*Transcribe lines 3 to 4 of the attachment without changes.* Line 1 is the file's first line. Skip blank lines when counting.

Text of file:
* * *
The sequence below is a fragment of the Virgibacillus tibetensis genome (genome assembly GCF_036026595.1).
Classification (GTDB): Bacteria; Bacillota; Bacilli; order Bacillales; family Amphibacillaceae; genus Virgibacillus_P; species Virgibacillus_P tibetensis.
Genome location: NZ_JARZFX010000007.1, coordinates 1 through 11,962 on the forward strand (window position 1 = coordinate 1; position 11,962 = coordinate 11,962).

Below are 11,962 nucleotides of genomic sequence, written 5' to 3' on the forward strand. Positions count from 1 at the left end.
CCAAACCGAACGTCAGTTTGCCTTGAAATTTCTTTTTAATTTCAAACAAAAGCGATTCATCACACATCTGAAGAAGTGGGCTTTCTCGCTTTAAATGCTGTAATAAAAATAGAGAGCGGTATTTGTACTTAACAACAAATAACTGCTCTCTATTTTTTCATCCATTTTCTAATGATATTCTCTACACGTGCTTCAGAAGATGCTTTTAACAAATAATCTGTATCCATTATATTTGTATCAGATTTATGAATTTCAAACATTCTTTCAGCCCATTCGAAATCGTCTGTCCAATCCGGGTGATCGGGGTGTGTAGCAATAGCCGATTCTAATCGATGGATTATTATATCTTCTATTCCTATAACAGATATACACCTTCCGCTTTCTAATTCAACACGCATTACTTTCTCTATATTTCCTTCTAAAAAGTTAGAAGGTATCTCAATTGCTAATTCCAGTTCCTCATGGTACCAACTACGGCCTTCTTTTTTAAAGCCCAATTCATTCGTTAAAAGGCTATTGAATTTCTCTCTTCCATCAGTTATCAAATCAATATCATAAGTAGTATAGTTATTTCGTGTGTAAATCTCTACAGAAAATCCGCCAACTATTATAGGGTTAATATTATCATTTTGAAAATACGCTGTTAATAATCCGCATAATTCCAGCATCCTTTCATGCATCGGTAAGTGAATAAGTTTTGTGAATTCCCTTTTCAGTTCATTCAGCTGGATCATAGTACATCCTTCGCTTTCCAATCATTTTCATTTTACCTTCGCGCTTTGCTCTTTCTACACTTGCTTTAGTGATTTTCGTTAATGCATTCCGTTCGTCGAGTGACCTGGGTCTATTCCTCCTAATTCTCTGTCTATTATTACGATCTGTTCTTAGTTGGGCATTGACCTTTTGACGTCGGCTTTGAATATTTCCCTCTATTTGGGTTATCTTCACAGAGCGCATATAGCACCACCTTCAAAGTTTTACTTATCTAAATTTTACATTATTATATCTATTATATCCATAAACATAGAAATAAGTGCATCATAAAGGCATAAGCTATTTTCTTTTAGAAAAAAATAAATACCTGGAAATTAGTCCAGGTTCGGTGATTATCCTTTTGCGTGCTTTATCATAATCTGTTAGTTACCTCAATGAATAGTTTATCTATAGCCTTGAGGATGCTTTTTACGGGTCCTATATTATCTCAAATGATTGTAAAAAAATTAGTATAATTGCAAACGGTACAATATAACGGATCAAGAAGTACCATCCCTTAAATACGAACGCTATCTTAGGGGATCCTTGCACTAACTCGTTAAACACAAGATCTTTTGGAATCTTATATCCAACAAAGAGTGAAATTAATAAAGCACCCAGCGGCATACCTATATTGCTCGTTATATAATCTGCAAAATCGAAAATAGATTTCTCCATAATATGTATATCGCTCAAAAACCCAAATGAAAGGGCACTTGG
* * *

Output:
Genome location: NZ_JARZFX010000007.1, coordinates 1 through 11,962 on the forward strand (window position 1 = coordinate 1; position 11,962 = coordinate 11,962).

Below are 11,962 nucleotides of genomic sequence, written 5' to 3' on the forward strand. Positions count from 1 at the left end.